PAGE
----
Fourier transform has a wide range of applications in engineering but we aren’t interested about that today. Rather we are gonna stretch our imagination to what it would be like to have a Fourier transform of more subjective concepts such as love, intelligence, happiness, fear etc… Meaning understanding subjective emotions using an objective frame work.

For example the human brain has been studied by being broken down into different regions. Neuroscientists are always mapping particular states of emotions with different regions of the brain. You are familiar with expressions such as “when you are happy there is some activity in this part of your brain, when you are in love it’s like a fire works in this and that part of your brain, when you are meditating for a long time such and such parts of your brain which are associated with stress shrink, if you are good in math this part of your brain has a  5% larger size than an average person’s brain etc… ” Now this is a case of an unadulterated fourier transform: mapping of organic emotions to brain activities and sizes. Here the basis functions are the different brain regions and the transformation involves some sort of representation (electrical, chemical etc…) of the states of these regions. It is now almost possible to tell your state of emotion by looking at the chemical content of each section of your brain. Some other domain such as the electrical state of a person, can also be chosen as a basis function to represent these states and understand them from a different light.

Now if the complete mapping of abstract emotions, which have long been considered subjective, to a different, perhaps more objective form were to become possible then one question should definitely be raised. Will this mark the end for these states to be considered personal i.e specific to each person or will the subjective endure and perhaps lead us to a third previously unknown dimension i.e subjective of the objective.

Zen: Beginner’s mind

It was by sheer accident that I came across the name Shunryu Suzuki and his epic book “Zen Mind, Beginner’s mind”. Before that I only had a marginal knowledge of zen and the ensemble of wisdom piloted by philosophy from the east.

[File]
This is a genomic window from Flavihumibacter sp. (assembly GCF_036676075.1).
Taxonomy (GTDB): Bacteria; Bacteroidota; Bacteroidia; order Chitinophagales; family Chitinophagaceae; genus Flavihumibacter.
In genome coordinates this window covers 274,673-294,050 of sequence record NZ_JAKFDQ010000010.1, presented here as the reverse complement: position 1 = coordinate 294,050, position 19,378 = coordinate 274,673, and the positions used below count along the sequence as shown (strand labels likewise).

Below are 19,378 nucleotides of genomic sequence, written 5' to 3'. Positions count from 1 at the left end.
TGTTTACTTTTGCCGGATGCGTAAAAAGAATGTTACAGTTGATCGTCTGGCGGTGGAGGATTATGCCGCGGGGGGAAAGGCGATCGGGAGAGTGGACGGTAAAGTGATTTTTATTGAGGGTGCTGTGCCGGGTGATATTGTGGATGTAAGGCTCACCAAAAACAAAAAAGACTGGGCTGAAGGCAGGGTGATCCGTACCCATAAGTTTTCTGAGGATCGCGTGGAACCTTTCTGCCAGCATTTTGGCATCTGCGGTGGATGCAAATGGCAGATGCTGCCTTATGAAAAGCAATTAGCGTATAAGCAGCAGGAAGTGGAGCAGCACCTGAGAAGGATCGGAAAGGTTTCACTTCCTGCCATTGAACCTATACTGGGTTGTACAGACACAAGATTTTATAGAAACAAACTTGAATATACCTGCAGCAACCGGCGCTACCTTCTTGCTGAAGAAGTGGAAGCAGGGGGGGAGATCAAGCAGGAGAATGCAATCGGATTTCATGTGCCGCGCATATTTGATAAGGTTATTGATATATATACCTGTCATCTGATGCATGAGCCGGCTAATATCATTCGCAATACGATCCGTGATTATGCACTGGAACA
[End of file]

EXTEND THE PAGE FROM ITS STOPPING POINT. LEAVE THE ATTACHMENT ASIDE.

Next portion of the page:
I wouldn’t dare to provide an exhaustive definition of Zen here but simply put Zen is the the art of living wisely by forming a genuine connection with the flow of life. Being engaged to your activities of each moment. When you cook you cook, when you sit to meditate you sit to meditate, when you attend a lecture you attend a lecture etc… By being constantly present and by letting our mind pervade our body when doing things, we express our true nature.

“…to cook is not just to prepare food for some one or for yourself; it is to express your sincerity. So when you cook you should express yourself in your activity in the kitchen. You should allow yourself plenty of time; you should work on it with nothing in your mind, and without expecting anything. You should just cook! That is also an expression of our sincerity, a part of our practice… “.

The other most interesting thing about Zen is the inherent pragmatism embedded in it. Here there isn’t a lot of concern about the metaphysical aspects of all natural things, nor there is no craving to take a dip in the uncertain realm of speculations about the primary causation for the existence of humans, the universe and the world as we know it in general.

“…Buddha was not interested in the elements comprising human beings, nor in metaphysical theories of existence. He was more concerned about how he himself existed in this moment. That was his point. Bread is made from flour. How flour becomes bread when put in the oven was for Buddha the most important thing. How we become enlightened was his main interest…”